The film is a day-in-the-life ride-along with an overworked production assistant struggling to make ends meet and hit her never-ending deadlines. Over almost three hours, we watch Angela (Ilinca Manolache) and her foul-mouthed social media persona, Bobita, endure nonstop traffic, awkward interviews trying to source people for a workplace safety video, and then occasional breaks where she turns on a face filter and makes offensive statements on social media as a kind of stress relief. There’s also a scene-stealing Uwe Boll appearing as himself and a glamorous Nina Hoss as a far-above-it-all boss from Western Europe who resents coming to Romania.
“Do Not Expect Too Much From the End of the World” is surprisingly funny, having a laugh at hate-spewing social media influencers and features perhaps one of the most cynical takedowns of corporate “care” for its employees as Angela’s clients hire the very people they hurt in on-site accidents and try to force them to change their stories to save face and promote a useless adage to wear one’s helmet for an internal safety video. It’s bleak, it’s bitterly hilarious, but also poignant that everyone on set is helpless to stop the notes coming in from a distant boss. Manolache’s performance is incredible, not only because she can carry the camera’s focus on her antics but also because her character has such a chaotic range. Jude’s black-and-white camera, with colorful interstitials filmed on Angela’s phone, simply must keep recording. Jude has a wicked sense of humor and enriches his movie with cultural references and discussions, creating even more thought-provoking tangents and conversations than expected.
On a much more straightforward level, New Zealand director Lee Tamahori’s “The Convert” is like a throwback to classic period pieces and an attempt to move forward. Tamahori (“Once Were Warriors,” “Die Another Day”) returns to a muted form of action filmmaking by following a man of peace who must take action to save his neighbors. Making its world premiere at TIFF, “The Convert” transports viewers to 19th-century New Zealand, vividly depicting the multilayered conflict between Māori groups and incoming English colonists.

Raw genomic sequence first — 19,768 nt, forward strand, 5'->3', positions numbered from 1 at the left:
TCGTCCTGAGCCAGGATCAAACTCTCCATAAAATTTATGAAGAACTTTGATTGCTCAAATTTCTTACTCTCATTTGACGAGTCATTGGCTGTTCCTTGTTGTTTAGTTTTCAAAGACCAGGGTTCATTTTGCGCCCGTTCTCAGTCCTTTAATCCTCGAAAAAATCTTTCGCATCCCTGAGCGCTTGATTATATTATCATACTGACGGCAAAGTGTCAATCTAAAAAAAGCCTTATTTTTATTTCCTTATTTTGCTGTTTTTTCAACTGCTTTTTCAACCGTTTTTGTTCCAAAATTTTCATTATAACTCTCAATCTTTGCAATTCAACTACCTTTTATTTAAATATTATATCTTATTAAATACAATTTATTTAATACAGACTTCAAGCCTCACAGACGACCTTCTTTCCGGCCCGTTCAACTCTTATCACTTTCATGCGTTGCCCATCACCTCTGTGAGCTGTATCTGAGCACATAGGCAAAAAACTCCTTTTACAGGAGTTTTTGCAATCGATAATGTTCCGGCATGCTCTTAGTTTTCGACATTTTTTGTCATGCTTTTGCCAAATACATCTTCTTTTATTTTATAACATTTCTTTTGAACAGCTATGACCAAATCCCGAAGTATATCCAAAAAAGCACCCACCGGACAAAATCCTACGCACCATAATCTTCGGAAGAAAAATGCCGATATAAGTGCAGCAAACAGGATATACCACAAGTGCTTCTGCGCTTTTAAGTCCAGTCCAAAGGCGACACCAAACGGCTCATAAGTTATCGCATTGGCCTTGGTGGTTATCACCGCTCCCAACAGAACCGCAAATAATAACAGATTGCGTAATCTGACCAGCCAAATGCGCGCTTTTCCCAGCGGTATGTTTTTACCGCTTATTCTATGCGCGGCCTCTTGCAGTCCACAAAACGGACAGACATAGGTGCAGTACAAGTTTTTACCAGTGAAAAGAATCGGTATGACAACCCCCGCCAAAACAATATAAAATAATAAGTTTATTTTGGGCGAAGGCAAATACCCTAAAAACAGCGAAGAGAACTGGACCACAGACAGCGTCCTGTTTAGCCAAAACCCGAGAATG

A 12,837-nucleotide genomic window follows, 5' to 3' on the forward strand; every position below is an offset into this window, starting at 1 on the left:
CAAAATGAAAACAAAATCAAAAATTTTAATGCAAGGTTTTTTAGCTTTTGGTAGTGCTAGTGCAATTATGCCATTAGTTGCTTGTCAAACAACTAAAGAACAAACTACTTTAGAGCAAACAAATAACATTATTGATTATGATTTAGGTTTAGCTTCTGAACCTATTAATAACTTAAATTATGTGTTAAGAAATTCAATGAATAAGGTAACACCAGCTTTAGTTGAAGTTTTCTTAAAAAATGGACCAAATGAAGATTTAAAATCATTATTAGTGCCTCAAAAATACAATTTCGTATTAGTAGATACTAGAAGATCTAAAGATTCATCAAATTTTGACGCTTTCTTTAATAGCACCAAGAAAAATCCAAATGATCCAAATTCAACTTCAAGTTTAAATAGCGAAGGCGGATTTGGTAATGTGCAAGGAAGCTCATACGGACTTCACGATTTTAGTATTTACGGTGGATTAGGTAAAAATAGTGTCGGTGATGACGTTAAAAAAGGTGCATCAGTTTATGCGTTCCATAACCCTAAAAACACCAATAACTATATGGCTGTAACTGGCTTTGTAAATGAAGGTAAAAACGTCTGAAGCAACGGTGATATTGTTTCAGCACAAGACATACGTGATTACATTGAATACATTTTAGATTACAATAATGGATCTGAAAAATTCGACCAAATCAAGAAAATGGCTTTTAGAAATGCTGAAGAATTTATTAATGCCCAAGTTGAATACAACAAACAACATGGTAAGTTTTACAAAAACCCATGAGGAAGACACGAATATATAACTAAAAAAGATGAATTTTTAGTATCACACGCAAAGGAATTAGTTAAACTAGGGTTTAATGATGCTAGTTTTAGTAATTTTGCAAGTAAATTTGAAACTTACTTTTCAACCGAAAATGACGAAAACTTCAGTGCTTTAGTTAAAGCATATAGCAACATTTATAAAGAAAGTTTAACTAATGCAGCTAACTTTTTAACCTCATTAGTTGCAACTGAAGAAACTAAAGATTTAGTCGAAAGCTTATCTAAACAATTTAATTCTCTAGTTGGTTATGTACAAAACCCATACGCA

Thomas Munro (Guy Pearce) is a newly arrived pastor in the colony of Epworth. He quickly learns that not only is there ugly inter-township politics in his new home but that he has arrived in the middle of warring Māori factions. After he saves Rangimai (Tioreore Ngatai-Melbourne) from an attack, Munro and another local woman named Charlotte (Jacqueline McKenzie) relocate to Rangimai’s camp with the blessing of her father Maianui (Antonio Te Maioha) as they prepare to defend themselves against the invading leader, Akatarewa (Lawrence Makoare), and his army.
It will be interesting to see if there’s still an appetite for a movie about a peace-loving preacher whose mission is to convert the local indigenous population to Christianity. Although he’s sympathetic to their culture, Munro patronizingly wants better for them from his experiences as a British soldier. He takes up their cause to defend them against enemies at home and those, like him, now invading from the North. However sympathetic the movie is to Rangimai, her tribe, and the painstaking efforts to get period details right, “The Convert” must contend with its “Lawrence of Arabia”-like white savior. Tamahori’s dark view of 19th century New Zealand ends defiantly. Still, knowing what happens to the Māori next, it’s hard to enjoy that victory with Munro and what his appearance on their island represents.